Meanwhile, data from TEA showed only 44 percent of students performed at their grade level or above in the STAAR test.
Most shocking were records obtained from Pflugerville ISD, located just outside of Austin. These compared the salaries of certain administrators from 2016 and 2021-2022. The 2016 records are contained in a .msg file, which failed to upload to our website.
Superintendent Douglas Killian’s pay is more than 86 percent higher than his 2016 counterpart, Alex Torrez, Ph.D. ($317,806.66 and $170,832.50, respectively).
These weren’t the only differences. Chief of Staff Troy Galow’s pay grew more than 75 percent from when he was a deputy superintendent in 2016 ($119,498.34 to $209,389.35). According to the district’s 2016 and 2022 organizational charts, it appears the position of deputy superintendent was renamed as “chief of staff.” Records also indicate Galow was replaced as chief of staff in 2022 by J. Brandy Baker, whose salary ($168,296.14) is more than 40 percent higher than Galow’s 2016 pay.
The most shocking difference appears to be in the communications department. Steve Scheffler was the district’s communications officer in 2016, with a salary of $44,722.00. Comparing the district’s 2016 and 2022 organizational charts, this position appears to have been replaced with chief communications officer, who in 2022 is listed as Tamra Spence with a salary of $140,745.88. That is more than 214 percent more than Scheffler’s.
For all this, TEA’s data showed that only 46 of Pflugerville ISD students performed at their grade level or above on the STAAR test.
The district was recently highlighted when a school district police officer was arrested for allegedly soliciting a minor.
Texas Education Agency
With these outsized administrative salaries in multiple low-performing school districts, a question should be asked of the state agency that claims it “improves outcomes for all public school students in the state by providing leadership, guidance, and support to school systems.”
In response to our open records request, TEA produced records for the salaries of some of its top administrators in 2022. Commissioner Mike Morath’s total salary is close to $270,000. All deputy commissioners’ pay in 2022 combined equaled more than $1.6 million of taxpayer monies.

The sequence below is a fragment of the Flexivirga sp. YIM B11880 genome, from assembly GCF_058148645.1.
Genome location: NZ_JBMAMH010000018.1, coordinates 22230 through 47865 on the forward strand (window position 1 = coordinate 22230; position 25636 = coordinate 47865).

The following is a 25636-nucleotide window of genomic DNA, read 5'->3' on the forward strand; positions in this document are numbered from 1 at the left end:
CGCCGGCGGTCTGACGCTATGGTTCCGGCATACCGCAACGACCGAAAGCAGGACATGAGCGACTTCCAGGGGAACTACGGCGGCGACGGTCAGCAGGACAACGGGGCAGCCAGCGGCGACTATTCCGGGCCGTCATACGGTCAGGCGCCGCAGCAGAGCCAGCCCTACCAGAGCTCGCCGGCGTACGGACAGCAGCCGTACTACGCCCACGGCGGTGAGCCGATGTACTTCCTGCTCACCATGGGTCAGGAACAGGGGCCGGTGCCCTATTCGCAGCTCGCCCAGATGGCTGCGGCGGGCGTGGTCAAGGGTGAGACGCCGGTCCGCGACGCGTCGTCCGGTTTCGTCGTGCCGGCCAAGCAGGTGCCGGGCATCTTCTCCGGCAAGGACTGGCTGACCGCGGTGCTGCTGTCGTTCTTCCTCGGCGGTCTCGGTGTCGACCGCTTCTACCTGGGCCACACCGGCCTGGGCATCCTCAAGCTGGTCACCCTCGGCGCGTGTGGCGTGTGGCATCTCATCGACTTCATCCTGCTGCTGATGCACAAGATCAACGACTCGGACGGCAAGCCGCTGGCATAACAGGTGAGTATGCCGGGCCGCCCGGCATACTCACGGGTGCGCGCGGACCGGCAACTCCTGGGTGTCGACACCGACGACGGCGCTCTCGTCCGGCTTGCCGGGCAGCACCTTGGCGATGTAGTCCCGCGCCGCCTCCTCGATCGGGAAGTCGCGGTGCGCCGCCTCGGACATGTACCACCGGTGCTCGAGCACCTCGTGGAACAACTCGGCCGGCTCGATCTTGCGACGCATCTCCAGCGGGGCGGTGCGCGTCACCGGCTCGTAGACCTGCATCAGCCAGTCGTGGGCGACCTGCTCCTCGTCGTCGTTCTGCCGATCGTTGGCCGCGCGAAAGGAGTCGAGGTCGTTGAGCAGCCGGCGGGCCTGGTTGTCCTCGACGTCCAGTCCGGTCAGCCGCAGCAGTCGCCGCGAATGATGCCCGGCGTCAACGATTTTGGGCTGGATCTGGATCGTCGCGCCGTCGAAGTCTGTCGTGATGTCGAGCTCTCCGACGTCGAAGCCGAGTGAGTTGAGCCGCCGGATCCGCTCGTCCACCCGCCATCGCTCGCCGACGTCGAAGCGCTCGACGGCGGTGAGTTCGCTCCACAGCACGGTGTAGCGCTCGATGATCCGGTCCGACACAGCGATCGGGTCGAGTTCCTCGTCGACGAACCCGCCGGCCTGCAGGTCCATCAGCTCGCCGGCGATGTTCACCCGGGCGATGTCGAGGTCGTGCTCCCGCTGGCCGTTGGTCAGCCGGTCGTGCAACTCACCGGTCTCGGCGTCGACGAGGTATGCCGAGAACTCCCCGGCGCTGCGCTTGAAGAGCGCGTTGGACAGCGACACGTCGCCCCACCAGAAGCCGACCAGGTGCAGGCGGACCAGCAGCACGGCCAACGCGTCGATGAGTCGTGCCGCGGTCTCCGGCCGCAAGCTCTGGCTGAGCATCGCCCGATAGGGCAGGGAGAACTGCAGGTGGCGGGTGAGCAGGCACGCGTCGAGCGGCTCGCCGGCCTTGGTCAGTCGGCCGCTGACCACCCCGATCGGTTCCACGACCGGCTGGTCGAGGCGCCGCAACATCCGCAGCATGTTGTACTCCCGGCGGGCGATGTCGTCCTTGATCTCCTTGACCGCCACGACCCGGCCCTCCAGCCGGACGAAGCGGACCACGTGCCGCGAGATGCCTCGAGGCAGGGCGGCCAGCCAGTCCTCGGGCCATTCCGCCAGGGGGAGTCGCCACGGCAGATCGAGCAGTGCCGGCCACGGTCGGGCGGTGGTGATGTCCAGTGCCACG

Another highly paid job at TEA is the position of Grant Compliance & Administration. In 2022, Lyndal Green was paid more than $230,000 for this job.
And still under TEA’s watch, Texans have a disappointing and subversive government education system.
Return to Public Service
Every legislative session, the state government school lobby demands more taxpayer money from state lawmakers. Universities are reportedly inflating grades, and multiple K-12 schools in Texas are failing to provide students with a quality education. In both arenas, woke indoctrination is taking place.
“You can see these are very troubling numbers when contrasted with the huge compensation we’re providing these top officials,” Quintero said of excessively high superintendent salaries. “It’s very clear we’re not receiving any sort of bang for the buck.”
This investigative series has also focused on the salary explosion of state and other local governments. Meanwhile, taxpayers struggle as those in government get richer.
“Unfortunately, I think many of our public sector administrators feel entitled to annual salary increases and other generous benefits that have kind of built up over the years,” Quintero said. “It’s no longer tied to performance. It’s because I’m here and I deserve it. I think that that mindset has become fairly widespread throughout much of the public sector.”
How do we return to an attitude of public service in government? Quintero recommends instituting a merit-based system. “One of the objectives that we’re trying to accomplish here at the [Texas Public Policy] Foundation is to move toward more of a performance-based compensation model where we’re rewarding high-value employees for their productivity and value,” he said. “We want to try to get away from this one size-fits-all pay increase model that seems to have taken hold, and that is rewarding unproductive employees who are not performing up to the task.”
Economist Vance Ginn argues that there must also be cuts in spending. “It’s almost like we’re in a period of no return the way that these wages and salaries are growing at such a faster rate than Texans’ wages and salaries,” he said. “Until we can limit government spending at the state level, at the city, county, at the ISDs … the wages and salaries will continue to go up.” He suggested that maybe rules could be put in place on how high wages and salaries could be.
One solution that Quintero said TPPF has supported is for state lawmakers to cap state and local government salaries so they can’t be higher than the governor’s—or only a certain amount higher. “I think there is a strong argument to be made that no state or local government employee should earn more than the governor of Texas.” He also suggested caps on spending increases. “The state budget is currently subject to at least five different spending limits, four of which are constitutional, one of which is statutory. Local government budgets are subject to none of those,” he explained. “I think it’s time for the Texas Legislature to create a comprehensive local government spending limit that puts downward pressure on the rate of increase.”
Such ideas should be considered soon, as more economic trials are on the horizon for taxpayers.